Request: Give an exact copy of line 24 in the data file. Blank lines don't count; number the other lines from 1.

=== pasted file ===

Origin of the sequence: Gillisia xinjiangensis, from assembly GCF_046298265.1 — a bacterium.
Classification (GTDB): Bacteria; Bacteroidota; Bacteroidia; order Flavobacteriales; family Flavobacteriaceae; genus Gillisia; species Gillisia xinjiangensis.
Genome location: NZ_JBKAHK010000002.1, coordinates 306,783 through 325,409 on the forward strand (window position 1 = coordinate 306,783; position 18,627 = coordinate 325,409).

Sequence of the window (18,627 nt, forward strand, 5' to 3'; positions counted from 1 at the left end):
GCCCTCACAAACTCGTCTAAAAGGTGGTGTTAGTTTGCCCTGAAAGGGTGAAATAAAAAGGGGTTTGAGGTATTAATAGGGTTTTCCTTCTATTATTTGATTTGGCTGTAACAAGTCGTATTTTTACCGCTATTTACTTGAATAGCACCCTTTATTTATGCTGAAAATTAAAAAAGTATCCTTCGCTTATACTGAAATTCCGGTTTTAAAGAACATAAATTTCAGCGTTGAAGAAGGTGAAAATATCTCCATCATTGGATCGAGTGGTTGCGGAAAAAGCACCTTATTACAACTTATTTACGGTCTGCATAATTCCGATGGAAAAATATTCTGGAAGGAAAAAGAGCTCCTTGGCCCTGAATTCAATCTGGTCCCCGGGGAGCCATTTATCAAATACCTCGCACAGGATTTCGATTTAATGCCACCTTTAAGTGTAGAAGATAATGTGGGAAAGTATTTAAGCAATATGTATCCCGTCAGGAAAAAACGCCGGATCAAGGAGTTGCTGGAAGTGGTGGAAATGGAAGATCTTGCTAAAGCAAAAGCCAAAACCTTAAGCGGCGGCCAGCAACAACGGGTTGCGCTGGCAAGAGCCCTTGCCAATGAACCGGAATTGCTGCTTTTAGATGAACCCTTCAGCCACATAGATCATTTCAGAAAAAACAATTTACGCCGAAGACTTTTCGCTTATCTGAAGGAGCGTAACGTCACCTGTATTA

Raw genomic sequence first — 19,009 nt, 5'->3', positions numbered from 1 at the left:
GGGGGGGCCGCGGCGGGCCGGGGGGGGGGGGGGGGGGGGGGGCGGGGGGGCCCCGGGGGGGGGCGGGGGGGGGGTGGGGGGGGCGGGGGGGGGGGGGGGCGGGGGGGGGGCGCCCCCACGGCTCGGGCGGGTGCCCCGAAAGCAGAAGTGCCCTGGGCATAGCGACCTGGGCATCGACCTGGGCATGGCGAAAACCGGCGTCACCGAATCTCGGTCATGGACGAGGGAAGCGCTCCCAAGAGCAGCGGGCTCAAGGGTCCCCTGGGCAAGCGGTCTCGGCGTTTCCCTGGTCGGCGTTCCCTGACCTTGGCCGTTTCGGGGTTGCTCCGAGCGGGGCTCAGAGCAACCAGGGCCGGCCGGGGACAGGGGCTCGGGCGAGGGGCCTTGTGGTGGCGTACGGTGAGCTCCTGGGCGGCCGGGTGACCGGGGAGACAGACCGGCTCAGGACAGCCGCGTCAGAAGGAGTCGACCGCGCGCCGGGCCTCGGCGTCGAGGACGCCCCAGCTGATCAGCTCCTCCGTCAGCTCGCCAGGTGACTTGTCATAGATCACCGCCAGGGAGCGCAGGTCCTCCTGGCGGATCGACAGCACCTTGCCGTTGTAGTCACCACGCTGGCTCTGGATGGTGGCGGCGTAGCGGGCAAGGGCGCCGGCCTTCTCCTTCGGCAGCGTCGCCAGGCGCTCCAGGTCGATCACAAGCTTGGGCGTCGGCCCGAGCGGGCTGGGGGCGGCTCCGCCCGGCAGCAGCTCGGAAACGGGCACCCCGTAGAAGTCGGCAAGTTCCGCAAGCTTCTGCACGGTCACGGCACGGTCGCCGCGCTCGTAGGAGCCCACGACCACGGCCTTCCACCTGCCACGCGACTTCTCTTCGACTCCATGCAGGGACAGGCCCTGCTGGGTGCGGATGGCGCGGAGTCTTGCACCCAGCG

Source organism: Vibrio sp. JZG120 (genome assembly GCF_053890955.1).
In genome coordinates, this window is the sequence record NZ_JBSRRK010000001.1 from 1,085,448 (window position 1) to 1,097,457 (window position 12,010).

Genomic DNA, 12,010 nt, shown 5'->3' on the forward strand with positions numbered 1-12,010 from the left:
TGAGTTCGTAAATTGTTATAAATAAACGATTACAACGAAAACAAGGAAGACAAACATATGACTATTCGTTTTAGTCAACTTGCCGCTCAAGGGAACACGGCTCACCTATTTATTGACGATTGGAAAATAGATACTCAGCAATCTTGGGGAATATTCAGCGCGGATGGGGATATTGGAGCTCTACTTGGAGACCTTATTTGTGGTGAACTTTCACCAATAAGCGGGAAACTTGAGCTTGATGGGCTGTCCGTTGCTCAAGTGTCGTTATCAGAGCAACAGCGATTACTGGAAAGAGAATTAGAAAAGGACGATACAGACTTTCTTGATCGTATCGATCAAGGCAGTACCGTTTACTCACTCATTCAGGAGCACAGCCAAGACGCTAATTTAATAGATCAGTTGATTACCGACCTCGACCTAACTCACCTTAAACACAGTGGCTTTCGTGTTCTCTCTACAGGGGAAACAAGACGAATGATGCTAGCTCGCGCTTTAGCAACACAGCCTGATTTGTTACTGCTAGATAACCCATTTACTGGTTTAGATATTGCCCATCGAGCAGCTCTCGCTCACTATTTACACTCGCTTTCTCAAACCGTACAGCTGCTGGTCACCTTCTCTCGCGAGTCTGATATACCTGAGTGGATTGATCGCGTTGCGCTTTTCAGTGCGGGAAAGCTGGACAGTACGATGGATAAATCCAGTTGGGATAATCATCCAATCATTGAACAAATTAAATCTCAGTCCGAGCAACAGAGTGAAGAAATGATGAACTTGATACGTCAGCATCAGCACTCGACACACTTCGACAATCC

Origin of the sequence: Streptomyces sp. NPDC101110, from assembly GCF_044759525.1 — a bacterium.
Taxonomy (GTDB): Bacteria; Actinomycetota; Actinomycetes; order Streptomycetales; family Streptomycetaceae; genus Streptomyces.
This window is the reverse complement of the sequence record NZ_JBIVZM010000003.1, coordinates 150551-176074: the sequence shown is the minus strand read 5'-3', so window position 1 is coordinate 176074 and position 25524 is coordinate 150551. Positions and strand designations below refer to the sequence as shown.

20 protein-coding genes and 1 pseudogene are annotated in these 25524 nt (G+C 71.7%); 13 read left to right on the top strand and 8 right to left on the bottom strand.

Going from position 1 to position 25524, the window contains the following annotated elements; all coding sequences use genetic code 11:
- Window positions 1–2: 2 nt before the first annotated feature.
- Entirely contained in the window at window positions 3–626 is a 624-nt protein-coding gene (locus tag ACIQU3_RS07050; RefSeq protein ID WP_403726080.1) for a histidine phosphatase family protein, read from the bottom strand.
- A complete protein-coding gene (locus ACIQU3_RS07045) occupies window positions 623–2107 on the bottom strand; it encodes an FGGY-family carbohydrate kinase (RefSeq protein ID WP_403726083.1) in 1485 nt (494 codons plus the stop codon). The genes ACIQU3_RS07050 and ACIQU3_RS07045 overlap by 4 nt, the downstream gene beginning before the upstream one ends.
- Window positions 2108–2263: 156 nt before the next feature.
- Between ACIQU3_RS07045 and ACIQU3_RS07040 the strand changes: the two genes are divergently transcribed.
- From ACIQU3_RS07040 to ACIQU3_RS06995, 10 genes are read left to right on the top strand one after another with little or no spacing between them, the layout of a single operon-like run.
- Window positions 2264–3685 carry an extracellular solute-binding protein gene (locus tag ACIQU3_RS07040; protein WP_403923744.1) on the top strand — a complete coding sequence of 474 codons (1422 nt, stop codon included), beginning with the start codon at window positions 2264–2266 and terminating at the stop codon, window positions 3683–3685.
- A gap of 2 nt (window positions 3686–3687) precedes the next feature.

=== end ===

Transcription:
- A gap of 2 nt (window positions 3686–3687) precedes the next feature.